- IMANI AND SAGE YOUNGBLOOD
Family is Everything: A Black Filipino Love Story and Reflection on Raising Multiracial Children
As Black Filipinx embodying disparate cultures, we're constantly reflecting on the impact of race, class, and gender dynamics on our identity. That's our reality. But what about our parents? There's no rulebook for being a parent, especially for parents of multiracial children. Naturally, we made assumptions about their approach to raising Black and Filipinx children based on our observations and experiences.
With a list of questions in hand, we sat down with our parents, Dennis and Susan Youngblood, to understand their perspective on intersectionality with a mixed family, specifically within a Black and Filipino household. The insights we gained from the conversation were predictable and surprising and helped us deepen our understanding of our family.
You dated for two weeks before getting engaged, did you have discussions around raising a Black/Filipino family?
Dennis Youngblood: I'm not gonna lie, I don't remember having any. Or even conversations about the potential for y'all. What was in my mind was I hit the jackpot here! I can't mess this up. I don't recall thinking anything, except this is too good to be true. She was a hell of a nurse. Your mom carried herself with such grace and dignity, and I was so impressed by that. Ride or die.
However, as we were planning our wedding, we established that we wanted kids. At the time, Susan’s daughter was still living in the Philippines with her grandparents. Man, I was selfish and thought it wasn’t a good idea for her to move here, but I soon realized that I was wrong, and I had to work through some stuff in my head. I messed that up, but then Uncle Sam got in the way.
Now, in terms of raising Black Filipino children? I didn't give it a lot of thought because I thought the strength of our love, our personalities, and our character would overcome any problems. I think I should have thought about it more, but I didn't even know enough to think about it. And you have to remember, when your mother and I got together, there weren't a whole bunch of mixed race couples— even in California. There weren't a bunch of couples that we could actually go to for perspective and advice. We just didn't know enough to ask about it.
Susan Youngblood: So it’s a very interesting love story, okay? I was working the night shift, and Dennis was on call. Our mutual friend Dr. Mitchell already told me a little bit about him, and he had told Dennis about me. That night, we just started talking for hours, my God. About everything except for work. We talked so much I had to remind him to finish all of his notes in preparation for the grand rounds in the morning.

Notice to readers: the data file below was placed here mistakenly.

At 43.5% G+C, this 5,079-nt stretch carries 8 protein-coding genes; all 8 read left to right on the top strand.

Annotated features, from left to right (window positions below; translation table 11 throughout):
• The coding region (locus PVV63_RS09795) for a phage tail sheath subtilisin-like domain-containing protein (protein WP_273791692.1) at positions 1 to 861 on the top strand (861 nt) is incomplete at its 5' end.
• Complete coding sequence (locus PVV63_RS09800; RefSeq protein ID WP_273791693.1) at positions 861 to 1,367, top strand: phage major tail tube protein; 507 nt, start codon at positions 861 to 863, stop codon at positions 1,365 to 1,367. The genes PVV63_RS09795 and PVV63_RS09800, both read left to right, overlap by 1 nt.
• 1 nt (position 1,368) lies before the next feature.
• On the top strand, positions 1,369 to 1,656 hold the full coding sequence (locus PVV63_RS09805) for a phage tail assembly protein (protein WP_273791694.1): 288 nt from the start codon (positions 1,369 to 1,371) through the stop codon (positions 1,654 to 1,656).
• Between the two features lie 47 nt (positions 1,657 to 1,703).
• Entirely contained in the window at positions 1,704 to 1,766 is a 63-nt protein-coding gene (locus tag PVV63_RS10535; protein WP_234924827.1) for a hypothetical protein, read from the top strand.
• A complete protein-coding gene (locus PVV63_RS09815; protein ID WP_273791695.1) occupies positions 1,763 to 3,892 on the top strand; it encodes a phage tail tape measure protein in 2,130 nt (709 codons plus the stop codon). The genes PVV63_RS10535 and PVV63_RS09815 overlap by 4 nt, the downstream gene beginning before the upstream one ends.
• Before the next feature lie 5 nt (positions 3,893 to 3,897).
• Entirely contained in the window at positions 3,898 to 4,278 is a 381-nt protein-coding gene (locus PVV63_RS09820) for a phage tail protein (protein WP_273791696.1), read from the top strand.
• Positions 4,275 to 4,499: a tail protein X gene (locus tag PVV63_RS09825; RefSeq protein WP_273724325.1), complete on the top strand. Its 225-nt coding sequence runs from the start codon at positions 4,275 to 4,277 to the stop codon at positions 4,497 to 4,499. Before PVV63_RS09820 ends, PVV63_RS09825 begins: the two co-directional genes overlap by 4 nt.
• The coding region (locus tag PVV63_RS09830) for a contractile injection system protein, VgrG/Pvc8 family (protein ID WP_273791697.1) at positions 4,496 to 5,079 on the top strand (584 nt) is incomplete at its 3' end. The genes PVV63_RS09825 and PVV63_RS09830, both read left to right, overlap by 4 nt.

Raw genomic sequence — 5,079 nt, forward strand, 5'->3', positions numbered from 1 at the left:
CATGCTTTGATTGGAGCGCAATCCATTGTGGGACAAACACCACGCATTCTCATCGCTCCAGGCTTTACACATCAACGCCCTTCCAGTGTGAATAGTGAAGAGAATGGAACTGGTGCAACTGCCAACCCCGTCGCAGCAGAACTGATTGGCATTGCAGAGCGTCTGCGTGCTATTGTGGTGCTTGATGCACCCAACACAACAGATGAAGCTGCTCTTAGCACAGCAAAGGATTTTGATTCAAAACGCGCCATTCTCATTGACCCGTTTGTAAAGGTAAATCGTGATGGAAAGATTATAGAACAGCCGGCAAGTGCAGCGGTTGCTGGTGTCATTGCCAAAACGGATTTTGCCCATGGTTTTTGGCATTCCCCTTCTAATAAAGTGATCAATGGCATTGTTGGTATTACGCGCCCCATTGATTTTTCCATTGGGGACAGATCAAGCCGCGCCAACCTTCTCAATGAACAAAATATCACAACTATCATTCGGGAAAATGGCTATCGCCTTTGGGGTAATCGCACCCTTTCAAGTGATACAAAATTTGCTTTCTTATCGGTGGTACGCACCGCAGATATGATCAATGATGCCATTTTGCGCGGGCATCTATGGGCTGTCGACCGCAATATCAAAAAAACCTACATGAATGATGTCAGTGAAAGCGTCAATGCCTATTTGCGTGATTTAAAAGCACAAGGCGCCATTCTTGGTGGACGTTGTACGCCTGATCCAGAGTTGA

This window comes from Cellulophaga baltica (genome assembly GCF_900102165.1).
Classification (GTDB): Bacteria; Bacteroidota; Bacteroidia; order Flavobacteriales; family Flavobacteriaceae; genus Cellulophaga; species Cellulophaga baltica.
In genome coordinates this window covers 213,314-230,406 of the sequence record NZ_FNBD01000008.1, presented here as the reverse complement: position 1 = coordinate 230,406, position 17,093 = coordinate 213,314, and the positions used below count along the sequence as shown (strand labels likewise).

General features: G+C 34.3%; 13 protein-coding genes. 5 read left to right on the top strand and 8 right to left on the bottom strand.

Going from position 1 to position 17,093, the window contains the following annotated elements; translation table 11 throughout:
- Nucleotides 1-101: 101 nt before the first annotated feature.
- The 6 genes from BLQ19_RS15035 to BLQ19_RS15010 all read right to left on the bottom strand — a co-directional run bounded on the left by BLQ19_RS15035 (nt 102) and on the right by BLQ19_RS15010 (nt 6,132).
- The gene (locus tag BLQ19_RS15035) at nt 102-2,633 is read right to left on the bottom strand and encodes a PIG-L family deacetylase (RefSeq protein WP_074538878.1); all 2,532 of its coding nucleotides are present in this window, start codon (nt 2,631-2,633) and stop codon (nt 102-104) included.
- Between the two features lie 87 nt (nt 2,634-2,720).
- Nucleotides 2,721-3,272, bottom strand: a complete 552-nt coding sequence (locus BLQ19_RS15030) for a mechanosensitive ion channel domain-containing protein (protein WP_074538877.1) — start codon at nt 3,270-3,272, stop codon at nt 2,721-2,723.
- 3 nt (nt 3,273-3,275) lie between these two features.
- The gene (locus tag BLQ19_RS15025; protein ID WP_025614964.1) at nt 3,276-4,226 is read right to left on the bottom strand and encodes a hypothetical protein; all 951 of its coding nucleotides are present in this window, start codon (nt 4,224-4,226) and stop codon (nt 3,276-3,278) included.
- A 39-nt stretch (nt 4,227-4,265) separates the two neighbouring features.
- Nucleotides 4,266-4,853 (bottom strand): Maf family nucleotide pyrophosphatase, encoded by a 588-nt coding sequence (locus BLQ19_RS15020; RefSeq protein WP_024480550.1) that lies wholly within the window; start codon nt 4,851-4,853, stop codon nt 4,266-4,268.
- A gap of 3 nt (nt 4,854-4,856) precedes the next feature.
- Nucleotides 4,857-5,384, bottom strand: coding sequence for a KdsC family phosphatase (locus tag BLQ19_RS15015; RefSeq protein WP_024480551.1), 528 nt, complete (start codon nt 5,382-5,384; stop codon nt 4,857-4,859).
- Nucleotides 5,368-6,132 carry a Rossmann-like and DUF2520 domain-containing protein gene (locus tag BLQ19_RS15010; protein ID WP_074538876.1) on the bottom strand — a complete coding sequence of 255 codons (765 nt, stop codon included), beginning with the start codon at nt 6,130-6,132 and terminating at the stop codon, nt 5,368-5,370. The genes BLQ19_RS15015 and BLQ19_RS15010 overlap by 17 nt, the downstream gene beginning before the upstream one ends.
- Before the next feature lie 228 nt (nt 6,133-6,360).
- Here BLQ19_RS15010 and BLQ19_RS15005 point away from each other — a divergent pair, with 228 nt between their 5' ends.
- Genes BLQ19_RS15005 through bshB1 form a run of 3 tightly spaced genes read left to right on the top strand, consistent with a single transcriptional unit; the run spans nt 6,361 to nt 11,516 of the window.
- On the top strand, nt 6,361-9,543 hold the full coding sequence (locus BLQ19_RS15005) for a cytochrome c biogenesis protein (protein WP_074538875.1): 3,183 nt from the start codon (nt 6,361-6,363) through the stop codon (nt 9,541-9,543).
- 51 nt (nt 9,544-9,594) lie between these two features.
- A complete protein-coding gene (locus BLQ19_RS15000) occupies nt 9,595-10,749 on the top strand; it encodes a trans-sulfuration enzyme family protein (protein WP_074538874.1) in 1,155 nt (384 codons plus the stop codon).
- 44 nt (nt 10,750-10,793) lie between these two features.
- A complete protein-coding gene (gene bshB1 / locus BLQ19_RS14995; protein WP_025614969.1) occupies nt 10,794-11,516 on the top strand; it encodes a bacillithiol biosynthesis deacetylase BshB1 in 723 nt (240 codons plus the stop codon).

Our discussions didn’t have anything to do with raising a Black Filipino family. Only about my expectations of raising a family and being married, in general. Raising a family and being married, to be honest with you, comes with a lot of heartaches and frustrations. It is not what I had envisioned. Dennis was gone a lot of the time, and I wish that he would have been there more. I wish that his presence would have been there for you all. Those were my only expectations. I didn't have any concern about raising Black/Filipino children because I was confident enough to make this work.
What is your relationship with your spouse’s culture?
Dennis Youngblood: My relationship with Filipino culture feels greater than mine with American culture. I’ve always felt like Filipino culture is more aligned with my Black culture than American culture as a whole. United States, white American Culture. Had I never met this woman, had I never been more involved with her rich culture, I may not have seen the similarities and struggles Filipinos have had to deal with.
Throughout the course of our marriage, my wife, your mother has been very adamant about making darn sure if there's any question about number one, whether I was in the military or not – because people automatically assumed that I picked her up in one of the bars in the Philippines – and number two, she wants to make it very clear we met here in the US, not in the Philippines. And number three, she is a naturalized citizen of the United States. And that had nothing to do with me. It is because of papang. Her father was already here. She didn't get nothing from me in terms of citizenship, you know, and that was important to her because she knows what that looks like. What people say about Filipinos,
What was your initial perception of Americans before you moved to the States? How has that changed?
Susan Youngblood: I thought that all Americans are rich. I never knew about homelessness. Maybe I wasn't a wide reader, I don't know. I wasn’t paying attention to the news. But, you know, growing up, I thought they all smelled good and that they all had nice houses. That was my perception.